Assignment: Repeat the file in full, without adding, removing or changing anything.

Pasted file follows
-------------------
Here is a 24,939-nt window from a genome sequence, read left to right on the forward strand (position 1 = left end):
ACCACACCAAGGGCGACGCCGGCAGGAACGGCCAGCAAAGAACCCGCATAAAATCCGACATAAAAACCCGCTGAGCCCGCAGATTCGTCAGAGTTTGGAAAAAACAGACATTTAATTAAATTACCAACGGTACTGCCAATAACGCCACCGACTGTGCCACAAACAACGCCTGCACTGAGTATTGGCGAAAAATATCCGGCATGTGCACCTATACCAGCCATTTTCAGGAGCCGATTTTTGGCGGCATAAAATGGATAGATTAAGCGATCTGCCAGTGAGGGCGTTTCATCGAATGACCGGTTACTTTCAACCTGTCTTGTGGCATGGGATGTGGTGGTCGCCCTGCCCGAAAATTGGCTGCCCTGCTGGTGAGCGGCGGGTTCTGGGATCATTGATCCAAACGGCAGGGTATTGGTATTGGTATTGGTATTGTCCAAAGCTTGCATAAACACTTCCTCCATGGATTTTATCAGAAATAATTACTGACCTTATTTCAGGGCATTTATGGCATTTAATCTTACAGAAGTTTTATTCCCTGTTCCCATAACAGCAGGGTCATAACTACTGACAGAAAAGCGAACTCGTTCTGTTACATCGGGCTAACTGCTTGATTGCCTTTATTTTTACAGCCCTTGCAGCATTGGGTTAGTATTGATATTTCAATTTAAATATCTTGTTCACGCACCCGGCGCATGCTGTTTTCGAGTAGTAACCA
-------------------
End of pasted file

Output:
Here is a 24,939-nt window from a genome sequence, read left to right on the forward strand (position 1 = left end):
ACCACACCAAGGGCGACGCCGGCAGGAACGGCCAGCAAAGAACCCGCATAAAATCCGACATAAAAACCCGCTGAGCCCGCAGATTCGTCAGAGTTTGGAAAAAACAGACATTTAATTAAATTACCAACGGTACTGCCAATAACGCCACCGACTGTGCCACAAACAACGCCTGCACTGAGTATTGGCGAAAAATATCCGGCATGTGCACCTATACCAGCCATTTTCAGGAGCCGATTTTTGGCGGCATAAAATGGATAGATTAAGCGATCTGCCAGTGAGGGCGTTTCATCGAATGACCGGTTACTTTCAACCTGTCTTGTGGCATGGGATGTGGTGGTCGCCCTGCCCGAAAATTGGCTGCCCTGCTGGTGAGCGGCGGGTTCTGGGATCATTGATCCAAACGGCAGGGTATTGGTATTGGTATTGGTATTGTCCAAAGCTTGCATAAACACTTCCTCCATGGATTTTATCAGAAATAATTACTGACCTTATTTCAGGGCATTTATGGCATTTAATCTTACAGAAGTTTTATTCCCTGTTCCCATAACAGCAGGGTCATAACTACTGACAGAAAAGCGAACTCGTTCTGTTACATCGGGCTAACTGCTTGATTGCCTTTATTTTTACAGCCCTTGCAGCATTGGGTTAGTATTGATATTTCAATTTAAATATCTTGTTCACGCACCCGGCGCATGCTGTTTTCGAGTAGTAACCA